How quickly we forget. Just a year ago, every health care practitioner participating in Medicare (on average less than 1% of physicians have opted out of Medicare — though of course now we are hearing scare stories of pending “mass exodus”) the annual “will they or won’t they really impose the 25% or so ‘sustainable growth rate’?” dance. SEVENTEEN YEARS of short term “fixes.” Seventeen years of not being able to plan our business models for the next year well into November of preceding years, sometimes up to three, four, six months into our fiscal years. My recollection is we whined about this every one of those years.
In case you didn’t notice, perhaps the only useful thing Congress has done in recent years, was to fix — abolish — the SGR.
Now, grown up health care practitioners ought to understand the financial pressures on the Medicare system, a system which runs much leaner in costs than the for-profit health insurance industry which, by definition, has worse problems than Medicare. Abolishing the SGR did not mean the rate of growth in costs to provide services — or charges to patients and third party payers — magically went away. SOME alternatives were absolutely necessary to set reasonable brakes on the rate of growth. The ACA set the groundwork. Alternative payment models will fill in the details. No one has the crystal ball to foretell which alternative models will be most successful in “bending the cost curve.” But, if you are paying attention, some early data are in (e.g., Medicare ACOs Provide Improved Care While Slowing Cost Growth in 2014).
One thing does seem certain to me. Colleagues, you must forget about being paid based on how many patients you see, for how many minutes.
Get used to being paid for contributing to keeping large populations of patients healthy. Regardless of how many you see or how long your sessions are.
Or get used to not getting paid.
That is, if you want to continue to participate in third party reimbursement (i.e., now about 90% of the U.S. population).
This is an extremely painful reality for many of my psychology colleagues, so painful that many do not want to look to directly at this. Practitioners who seem to have limited notions of treatment or payment models other than seeing individual patients (or, if really thinking expansively, couples, families, and small groups) one at a time, for 45-60 minutes, and who have limited notions of how to contribute to SYSTEMS of care, for large populations. We do know how to measure treatment effects, but seem to have extreme reluctance to apply this to the patients we see one at a time in our individual practices.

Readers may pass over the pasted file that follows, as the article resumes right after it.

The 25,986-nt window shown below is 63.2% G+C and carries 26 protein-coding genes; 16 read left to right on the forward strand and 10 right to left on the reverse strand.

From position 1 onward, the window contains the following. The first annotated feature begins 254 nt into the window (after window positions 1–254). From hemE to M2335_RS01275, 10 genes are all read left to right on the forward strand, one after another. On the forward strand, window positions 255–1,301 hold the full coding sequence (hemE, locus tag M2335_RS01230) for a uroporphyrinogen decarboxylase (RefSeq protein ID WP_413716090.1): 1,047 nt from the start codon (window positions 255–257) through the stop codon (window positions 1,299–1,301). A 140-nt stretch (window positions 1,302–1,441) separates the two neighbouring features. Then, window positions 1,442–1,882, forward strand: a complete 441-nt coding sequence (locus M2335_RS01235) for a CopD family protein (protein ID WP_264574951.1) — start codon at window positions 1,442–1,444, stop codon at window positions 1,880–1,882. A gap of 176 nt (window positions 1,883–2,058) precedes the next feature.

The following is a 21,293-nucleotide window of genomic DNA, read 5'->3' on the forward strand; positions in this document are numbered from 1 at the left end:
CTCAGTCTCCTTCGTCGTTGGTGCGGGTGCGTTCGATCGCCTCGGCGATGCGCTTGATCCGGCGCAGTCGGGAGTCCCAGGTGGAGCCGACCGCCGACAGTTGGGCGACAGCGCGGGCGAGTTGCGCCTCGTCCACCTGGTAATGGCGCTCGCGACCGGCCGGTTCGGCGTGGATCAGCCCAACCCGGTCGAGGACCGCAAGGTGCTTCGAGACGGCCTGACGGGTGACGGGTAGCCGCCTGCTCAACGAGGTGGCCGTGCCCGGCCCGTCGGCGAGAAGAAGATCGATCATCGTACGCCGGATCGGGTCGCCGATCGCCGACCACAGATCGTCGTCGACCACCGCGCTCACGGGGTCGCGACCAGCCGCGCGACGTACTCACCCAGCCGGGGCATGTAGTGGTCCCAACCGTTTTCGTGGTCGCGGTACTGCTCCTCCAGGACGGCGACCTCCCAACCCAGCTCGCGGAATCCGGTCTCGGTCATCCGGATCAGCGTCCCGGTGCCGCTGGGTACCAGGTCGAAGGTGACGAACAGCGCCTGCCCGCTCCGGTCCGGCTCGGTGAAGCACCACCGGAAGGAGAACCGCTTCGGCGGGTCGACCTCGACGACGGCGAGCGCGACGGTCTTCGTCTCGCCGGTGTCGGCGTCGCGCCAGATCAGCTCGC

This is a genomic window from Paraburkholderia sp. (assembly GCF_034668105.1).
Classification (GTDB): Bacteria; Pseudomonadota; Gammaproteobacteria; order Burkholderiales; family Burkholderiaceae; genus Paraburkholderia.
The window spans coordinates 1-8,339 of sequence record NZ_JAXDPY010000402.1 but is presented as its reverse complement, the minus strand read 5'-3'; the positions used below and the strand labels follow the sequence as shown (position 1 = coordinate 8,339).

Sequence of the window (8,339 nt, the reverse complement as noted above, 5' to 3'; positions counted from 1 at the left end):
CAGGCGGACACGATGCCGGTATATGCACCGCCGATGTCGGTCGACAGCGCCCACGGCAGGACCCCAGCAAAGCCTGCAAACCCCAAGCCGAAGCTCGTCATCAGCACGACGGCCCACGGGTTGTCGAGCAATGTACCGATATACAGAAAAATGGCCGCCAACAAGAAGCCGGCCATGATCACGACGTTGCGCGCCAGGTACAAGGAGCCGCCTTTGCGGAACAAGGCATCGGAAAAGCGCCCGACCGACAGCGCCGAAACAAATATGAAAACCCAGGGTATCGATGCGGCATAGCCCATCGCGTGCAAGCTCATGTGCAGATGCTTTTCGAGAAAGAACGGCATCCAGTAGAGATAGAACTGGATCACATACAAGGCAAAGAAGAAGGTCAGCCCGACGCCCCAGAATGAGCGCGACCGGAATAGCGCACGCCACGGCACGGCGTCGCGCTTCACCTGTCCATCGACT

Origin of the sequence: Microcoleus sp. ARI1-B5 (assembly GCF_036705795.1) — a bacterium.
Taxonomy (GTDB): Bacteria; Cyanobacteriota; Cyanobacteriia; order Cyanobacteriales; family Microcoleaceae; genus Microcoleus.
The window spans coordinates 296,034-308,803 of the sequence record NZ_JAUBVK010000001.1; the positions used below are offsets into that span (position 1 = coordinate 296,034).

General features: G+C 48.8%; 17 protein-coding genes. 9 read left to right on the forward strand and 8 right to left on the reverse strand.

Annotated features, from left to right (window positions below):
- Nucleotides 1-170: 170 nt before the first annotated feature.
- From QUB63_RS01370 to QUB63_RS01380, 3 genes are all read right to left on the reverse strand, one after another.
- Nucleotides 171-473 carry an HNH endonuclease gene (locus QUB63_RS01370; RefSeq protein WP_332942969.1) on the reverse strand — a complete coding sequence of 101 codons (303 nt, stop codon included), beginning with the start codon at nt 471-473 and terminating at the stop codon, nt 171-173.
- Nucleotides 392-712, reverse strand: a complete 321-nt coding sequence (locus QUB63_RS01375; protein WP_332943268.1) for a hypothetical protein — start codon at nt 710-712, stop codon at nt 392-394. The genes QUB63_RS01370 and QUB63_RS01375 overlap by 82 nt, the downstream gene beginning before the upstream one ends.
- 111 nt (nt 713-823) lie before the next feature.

And so, comes MACRA (Medicare Access and CHIP Reauthorization Act) and MIPS (Merit-Based Incentive Payment System). Goodbye SGR. Hello 0.5% annual “increases” in reimbursement through 2019. Hello quality and outcome measures and EHR mandates. Hello decreases in reimbursement for not participating in measurement systems, and vanishing possibilities to opt out of such requirements. Hello bonus payments for participation.
Now it would be a huge understatement to say that MACRA/MIPS rules as currently constructed are not universally warmly embraced. For example, the AMA and two dozen specialty medical associations have called for substantial changes, including noting the impact on small and/or low volume Medicare practices.
But neither will you find universal, or even widespread, calls to return to payment-for-service, unmeasured, disintegrated delivery and payment models. Though I do detect plenty of misty-eyed longing for “the good old days,” particularly among my independently-practicing (as if anyone really is fully independent in our health care system) psychology colleagues, along with plenty of idealization of those years. Years that, in reality, included steady decreases in reimbursement, an ecology particularly biased against mental/behavioral health, and unsustainable growth in costs.
Those days are gone.
Sign me up for a system in which I can demonstrate my effectiveness, join with large numbers of other health care practitioners to improve outcomes and, by the way, act together to influence reimbursement, contribute to the health of large numbers of people, earn bonuses for demonstrated value and, yes, even accept the possibility of being penalized for not demonstrating contributions to patient health. My colleagues should well understand the effects of noncontingent reinforcement.
In my view, a fully mature psychology profession will adapt to contributing responsibly — by measuring and reporting effectiveness, by identifying and dropping ineffective methods, by innovating successful alternatives, and by becoming accessible to large numbers of our citizens.
Turn and face the strange.